You've come a long way, baby!
I've always been an aviation enthusiast, sopping up all I could about the subject, from the first manned ascent by the Montgolfier brothers in a hot air balloon in 1783 to the almost-science-fiction-like aircraft of today.
Until the late 1960's-early 1970's American commercial airplane makers Boeing, Lockheed, and Douglas were the big players, with the Europeans lagging far behind. That's when the French, Germans, Brits (and later the Spanish) joined together in a consortium to form what we know today as Airbus.
I like Airbus, mainly because I think it pushed the Americans into being more competitive and innovative, benefiting us all. What I didn't know until recently was that it was the most American of airlines, American Airlines, that goaded Airbus into business.
Until then long-distance aircraft that flew over tall mountains or open stretches of ocean were 3 or 4 engined per FAA regulation (although it wasn't called the FAA back then).
That's because back in the days of piston engined aircraft it wasn't uncommon for one or even two engines to be shut down in flight due to malfunction. Hence most long range aircraft aircraft of the day....DC-6 & 7, Lockheed Constellation, etc....had 4 engines for safety. (Smaller twin-engine aircraft like the DC-3 had to hug coastlines or fly thru mountain valleys.)
Engines are expensive, both to buy and service. After jet engines came into common use on the Boeing 707 and Douglas DC-8 it became obvious that jets were much more reliable, and therefore aircraft could safely fly with only 3 engines. This was the heyday of the tri-motored Boeing 727 and later the wide-bodied Lockheed L1011, and Douglas DC-10. (The mammoth 747 still retained 4 engines.)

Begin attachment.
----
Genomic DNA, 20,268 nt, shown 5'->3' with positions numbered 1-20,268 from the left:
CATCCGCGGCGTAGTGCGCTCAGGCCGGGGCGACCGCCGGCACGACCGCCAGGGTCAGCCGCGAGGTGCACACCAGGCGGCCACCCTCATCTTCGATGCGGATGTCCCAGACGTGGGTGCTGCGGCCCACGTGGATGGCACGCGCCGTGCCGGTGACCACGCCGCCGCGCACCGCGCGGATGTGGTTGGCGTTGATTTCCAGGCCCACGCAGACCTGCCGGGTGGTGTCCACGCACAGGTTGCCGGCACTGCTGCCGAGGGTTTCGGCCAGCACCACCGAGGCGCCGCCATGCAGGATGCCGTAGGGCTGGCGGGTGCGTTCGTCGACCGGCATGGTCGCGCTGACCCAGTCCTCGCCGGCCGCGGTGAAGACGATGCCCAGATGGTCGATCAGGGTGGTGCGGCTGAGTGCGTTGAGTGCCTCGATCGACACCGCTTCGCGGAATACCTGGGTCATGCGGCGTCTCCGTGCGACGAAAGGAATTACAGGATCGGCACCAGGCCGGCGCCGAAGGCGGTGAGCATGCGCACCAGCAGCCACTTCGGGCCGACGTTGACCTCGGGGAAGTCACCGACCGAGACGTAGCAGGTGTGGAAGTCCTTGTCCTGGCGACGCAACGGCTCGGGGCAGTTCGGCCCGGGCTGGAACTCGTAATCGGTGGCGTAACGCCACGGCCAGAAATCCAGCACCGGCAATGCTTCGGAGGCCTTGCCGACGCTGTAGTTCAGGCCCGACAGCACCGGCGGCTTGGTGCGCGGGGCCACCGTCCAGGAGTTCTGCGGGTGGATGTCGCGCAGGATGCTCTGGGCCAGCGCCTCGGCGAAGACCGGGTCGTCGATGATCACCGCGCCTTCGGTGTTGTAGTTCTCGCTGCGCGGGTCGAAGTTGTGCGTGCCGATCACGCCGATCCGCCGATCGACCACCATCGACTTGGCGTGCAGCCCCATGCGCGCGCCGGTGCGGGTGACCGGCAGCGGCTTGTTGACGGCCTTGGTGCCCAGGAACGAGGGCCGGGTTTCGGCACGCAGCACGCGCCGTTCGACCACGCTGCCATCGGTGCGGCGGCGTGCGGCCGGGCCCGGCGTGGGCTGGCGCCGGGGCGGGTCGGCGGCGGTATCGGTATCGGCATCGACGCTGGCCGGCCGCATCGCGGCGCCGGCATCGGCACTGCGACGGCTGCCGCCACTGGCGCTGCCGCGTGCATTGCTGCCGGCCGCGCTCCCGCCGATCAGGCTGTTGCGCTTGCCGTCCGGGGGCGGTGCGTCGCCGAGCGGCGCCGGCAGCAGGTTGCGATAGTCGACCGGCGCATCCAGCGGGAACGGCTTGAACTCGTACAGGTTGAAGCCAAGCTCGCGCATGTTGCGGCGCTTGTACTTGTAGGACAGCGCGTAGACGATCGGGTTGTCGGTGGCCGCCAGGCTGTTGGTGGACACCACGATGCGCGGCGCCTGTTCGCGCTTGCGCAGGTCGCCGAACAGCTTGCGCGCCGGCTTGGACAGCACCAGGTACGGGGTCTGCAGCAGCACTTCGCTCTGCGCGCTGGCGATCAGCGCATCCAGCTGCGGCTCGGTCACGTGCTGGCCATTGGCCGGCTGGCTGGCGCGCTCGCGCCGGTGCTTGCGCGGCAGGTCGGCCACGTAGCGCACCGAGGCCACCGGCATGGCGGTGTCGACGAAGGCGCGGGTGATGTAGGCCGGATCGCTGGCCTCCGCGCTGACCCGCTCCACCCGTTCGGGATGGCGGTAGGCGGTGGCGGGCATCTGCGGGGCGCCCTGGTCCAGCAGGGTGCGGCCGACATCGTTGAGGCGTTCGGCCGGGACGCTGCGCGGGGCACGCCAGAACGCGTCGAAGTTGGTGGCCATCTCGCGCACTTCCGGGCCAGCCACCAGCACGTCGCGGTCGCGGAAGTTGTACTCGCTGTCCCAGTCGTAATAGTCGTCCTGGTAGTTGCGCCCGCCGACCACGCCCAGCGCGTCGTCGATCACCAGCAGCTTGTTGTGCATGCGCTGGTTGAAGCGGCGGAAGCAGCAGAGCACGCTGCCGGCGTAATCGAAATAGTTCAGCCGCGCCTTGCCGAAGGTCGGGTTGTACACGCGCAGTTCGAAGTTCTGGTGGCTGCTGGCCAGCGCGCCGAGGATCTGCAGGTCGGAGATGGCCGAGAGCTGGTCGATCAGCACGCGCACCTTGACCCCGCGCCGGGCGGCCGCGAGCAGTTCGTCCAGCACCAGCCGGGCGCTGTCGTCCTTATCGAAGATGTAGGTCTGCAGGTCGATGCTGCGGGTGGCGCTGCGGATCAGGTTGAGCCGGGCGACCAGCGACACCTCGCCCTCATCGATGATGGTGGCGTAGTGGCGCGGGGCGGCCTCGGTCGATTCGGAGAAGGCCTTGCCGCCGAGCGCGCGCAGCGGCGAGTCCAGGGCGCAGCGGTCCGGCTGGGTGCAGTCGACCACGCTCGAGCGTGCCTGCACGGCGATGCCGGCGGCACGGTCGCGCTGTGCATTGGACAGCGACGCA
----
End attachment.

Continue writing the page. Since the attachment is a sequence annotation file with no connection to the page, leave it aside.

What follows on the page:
Across the pond the Europeans knew they would have to pool their resources and talent to produce a world class aircraft alternative to the Americans or give up entirely and cede it all to the Yanks. (Their existing programs, even the vaunted Concord, were not economically successful.) That would mean the loss of lots of jobs, and their technical aerospace talent would just waste away forever.
Always looking for ways to be more efficient, it was a VP at American Airlines who began pushing for a twin-engined airliner. Remember, fewer engines = lower costs. The big American plane builders said no thanks, they were committed to their tri-motors.
This was their big chance. The Europeans took up American Airlines challenge and began work on the first wide-body, long-range, twin-engine jet, the Airbus A300. It was quite a gamble. We can see now it was a rather crude aircraft, but it was a start.
Airbus' next game changer was the A300B, which pushed the Flight Engineer out of the cockpit due to increased automation and efficiency. Now with only a pilot and co-pilot on the flight deck, payroll was reduced considerably. One less engine and one less crew member meant more $$$$ for the airline.
The rest is history. American Airlines and Airbus were right about having just two engines, and now most of the biggest, longest range aircraft (Boeing 767, 777, 787, Airbus A330, A350) and shorter range aircraft (Boeing 737 and Airbus A320 families) are twins.
I love how one guy pushing for something different stood the status quo on its head. :)
To quote the great Paul Harvey, "Now you know the rest of the story."